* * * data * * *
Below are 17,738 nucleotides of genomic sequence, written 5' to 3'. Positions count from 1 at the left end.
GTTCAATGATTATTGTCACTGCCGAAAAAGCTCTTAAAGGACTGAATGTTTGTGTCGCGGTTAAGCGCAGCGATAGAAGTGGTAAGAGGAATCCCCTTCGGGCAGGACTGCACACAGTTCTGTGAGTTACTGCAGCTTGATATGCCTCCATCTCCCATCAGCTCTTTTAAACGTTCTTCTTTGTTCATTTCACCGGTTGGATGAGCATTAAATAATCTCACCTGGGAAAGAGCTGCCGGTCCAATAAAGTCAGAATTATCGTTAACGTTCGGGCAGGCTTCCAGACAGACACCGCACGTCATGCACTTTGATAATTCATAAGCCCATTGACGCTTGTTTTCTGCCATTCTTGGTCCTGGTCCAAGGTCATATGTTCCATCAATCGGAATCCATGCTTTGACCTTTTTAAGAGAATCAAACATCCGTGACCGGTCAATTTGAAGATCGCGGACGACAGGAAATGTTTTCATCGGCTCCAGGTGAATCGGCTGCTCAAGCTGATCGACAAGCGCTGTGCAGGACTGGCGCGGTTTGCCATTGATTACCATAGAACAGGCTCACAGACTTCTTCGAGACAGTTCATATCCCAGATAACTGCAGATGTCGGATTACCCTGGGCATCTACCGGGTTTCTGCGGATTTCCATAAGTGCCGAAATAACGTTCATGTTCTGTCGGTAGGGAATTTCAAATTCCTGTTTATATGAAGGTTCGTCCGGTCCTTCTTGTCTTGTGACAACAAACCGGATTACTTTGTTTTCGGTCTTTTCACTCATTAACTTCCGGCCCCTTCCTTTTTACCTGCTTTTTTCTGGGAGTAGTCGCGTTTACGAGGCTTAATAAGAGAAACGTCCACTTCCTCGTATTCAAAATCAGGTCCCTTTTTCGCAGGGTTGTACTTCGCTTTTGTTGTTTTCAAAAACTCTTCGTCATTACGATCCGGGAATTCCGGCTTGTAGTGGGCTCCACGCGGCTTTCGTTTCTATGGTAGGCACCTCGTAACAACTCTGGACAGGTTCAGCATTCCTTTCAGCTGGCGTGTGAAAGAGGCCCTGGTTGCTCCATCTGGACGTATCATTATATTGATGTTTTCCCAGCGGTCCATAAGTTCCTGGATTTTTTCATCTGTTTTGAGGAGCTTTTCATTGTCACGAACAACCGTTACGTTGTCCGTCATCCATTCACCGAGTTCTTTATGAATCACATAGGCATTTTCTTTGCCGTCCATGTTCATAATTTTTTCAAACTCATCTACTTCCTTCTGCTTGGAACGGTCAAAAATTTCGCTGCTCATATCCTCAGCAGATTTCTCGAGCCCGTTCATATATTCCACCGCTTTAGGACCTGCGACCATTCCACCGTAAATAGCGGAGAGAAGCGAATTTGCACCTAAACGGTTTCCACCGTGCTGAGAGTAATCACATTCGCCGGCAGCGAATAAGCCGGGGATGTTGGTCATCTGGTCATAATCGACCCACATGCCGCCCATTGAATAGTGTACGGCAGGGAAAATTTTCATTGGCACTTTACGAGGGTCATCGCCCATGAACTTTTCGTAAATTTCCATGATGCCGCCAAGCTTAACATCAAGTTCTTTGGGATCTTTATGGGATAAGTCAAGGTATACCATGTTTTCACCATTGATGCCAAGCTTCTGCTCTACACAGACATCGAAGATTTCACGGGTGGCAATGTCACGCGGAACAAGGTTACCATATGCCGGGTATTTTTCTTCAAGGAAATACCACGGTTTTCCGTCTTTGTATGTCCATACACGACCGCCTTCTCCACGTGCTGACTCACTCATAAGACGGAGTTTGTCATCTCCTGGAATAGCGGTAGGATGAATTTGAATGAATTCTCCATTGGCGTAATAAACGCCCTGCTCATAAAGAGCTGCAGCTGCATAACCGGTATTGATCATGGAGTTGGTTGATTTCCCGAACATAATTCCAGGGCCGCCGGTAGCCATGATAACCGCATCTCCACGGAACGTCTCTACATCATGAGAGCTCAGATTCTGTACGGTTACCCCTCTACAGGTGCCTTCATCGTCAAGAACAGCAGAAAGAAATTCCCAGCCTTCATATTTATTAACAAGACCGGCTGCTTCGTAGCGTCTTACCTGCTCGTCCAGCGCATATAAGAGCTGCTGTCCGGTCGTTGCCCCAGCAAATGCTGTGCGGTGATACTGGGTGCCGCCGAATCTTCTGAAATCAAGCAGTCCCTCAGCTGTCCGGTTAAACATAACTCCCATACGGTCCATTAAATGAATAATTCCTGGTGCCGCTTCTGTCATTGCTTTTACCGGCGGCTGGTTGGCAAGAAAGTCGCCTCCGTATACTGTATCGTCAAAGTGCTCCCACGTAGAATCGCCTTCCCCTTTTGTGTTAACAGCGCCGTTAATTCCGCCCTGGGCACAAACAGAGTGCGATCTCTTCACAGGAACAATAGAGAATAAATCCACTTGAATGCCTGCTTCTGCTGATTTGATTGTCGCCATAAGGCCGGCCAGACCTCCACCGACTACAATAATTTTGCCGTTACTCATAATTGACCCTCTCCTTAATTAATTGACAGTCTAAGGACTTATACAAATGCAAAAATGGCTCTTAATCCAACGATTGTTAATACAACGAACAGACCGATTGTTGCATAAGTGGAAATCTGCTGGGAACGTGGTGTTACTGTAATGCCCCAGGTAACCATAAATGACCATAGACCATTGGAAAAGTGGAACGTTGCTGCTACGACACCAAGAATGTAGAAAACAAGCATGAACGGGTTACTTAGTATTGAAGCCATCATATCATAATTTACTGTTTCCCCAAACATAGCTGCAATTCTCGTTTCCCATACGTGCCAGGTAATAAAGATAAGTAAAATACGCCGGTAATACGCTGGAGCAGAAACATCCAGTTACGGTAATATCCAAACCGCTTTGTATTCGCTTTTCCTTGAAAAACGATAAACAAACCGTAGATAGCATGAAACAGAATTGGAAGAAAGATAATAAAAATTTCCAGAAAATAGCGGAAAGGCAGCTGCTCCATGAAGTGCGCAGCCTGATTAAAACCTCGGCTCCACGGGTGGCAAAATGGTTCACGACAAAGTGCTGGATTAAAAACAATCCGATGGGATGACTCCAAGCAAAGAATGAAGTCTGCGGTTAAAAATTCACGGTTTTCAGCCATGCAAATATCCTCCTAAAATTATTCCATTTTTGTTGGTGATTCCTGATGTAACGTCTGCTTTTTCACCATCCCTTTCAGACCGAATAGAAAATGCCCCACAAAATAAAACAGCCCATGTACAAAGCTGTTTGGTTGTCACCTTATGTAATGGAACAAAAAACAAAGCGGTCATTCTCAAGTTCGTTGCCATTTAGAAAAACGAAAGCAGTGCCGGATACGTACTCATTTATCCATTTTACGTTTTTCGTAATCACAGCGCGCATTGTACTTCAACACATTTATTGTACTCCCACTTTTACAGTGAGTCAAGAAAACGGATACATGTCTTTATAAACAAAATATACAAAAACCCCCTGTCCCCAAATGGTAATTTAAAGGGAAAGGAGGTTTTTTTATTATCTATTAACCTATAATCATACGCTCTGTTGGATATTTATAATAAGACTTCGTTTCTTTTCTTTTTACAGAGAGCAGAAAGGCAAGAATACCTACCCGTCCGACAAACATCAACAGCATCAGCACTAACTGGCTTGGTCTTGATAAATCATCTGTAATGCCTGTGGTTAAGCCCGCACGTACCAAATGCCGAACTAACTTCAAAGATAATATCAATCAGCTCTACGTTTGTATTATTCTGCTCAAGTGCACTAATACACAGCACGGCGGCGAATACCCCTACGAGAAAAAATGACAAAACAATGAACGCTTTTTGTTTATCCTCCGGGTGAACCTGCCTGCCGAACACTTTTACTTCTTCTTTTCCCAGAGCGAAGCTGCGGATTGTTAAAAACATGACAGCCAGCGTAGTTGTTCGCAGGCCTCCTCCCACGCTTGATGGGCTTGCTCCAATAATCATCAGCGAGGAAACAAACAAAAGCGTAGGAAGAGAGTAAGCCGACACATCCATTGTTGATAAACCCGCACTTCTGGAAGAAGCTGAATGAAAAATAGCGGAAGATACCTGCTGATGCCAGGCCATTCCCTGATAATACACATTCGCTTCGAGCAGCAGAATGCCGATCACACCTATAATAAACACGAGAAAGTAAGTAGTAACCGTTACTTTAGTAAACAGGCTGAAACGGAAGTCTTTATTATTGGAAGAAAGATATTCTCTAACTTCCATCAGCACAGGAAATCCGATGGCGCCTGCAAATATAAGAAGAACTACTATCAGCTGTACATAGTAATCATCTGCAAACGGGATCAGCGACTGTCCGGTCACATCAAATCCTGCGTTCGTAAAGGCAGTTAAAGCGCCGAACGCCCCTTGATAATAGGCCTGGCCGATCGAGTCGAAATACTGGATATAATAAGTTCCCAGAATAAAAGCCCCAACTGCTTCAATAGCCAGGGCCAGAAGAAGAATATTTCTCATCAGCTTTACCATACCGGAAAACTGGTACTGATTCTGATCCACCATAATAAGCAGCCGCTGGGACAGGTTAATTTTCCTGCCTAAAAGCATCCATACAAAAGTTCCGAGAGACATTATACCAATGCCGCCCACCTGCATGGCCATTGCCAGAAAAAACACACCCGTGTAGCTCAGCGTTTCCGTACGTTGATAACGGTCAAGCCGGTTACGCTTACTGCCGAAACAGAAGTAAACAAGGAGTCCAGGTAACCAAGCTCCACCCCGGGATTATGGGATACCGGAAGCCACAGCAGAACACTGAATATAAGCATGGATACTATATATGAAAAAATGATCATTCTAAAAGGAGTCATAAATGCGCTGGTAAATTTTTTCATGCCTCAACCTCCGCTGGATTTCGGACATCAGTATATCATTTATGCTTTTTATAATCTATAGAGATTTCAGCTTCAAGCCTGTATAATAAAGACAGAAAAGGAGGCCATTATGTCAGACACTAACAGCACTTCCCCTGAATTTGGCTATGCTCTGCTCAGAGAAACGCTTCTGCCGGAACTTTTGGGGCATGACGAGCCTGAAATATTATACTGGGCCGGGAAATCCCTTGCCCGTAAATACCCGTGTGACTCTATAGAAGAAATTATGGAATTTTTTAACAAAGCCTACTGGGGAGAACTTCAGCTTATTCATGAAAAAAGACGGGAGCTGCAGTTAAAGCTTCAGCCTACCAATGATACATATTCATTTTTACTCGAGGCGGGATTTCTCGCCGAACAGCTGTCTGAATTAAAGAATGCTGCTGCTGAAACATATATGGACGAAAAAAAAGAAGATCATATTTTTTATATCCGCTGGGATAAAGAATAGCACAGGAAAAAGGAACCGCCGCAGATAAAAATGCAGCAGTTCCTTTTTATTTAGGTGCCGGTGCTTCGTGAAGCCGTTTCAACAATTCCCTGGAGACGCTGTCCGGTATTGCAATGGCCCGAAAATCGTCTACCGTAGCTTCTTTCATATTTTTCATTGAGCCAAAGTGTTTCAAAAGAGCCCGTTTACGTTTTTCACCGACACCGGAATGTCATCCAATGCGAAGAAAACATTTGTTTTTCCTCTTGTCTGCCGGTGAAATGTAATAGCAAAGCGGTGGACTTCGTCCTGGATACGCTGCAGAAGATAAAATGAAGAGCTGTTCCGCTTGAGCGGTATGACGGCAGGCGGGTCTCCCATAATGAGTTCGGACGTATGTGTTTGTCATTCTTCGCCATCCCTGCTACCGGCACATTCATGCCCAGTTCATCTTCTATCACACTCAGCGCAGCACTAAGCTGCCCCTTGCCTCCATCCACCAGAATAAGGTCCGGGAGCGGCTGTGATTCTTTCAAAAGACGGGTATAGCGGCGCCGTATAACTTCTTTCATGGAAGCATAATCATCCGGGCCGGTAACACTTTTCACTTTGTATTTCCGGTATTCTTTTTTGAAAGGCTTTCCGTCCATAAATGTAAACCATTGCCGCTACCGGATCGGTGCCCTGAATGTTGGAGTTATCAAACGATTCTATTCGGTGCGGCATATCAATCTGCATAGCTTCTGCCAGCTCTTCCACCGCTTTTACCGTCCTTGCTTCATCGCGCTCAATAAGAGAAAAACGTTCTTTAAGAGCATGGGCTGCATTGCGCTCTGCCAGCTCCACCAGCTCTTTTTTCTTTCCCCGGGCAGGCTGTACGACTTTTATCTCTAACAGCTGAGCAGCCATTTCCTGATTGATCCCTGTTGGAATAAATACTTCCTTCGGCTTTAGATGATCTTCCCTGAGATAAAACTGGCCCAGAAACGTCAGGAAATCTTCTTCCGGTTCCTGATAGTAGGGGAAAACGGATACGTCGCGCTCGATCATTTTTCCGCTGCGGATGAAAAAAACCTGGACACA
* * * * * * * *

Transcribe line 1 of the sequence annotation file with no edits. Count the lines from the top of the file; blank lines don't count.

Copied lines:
Below are 17,738 nucleotides of genomic sequence, written 5' to 3'. Positions count from 1 at the left end.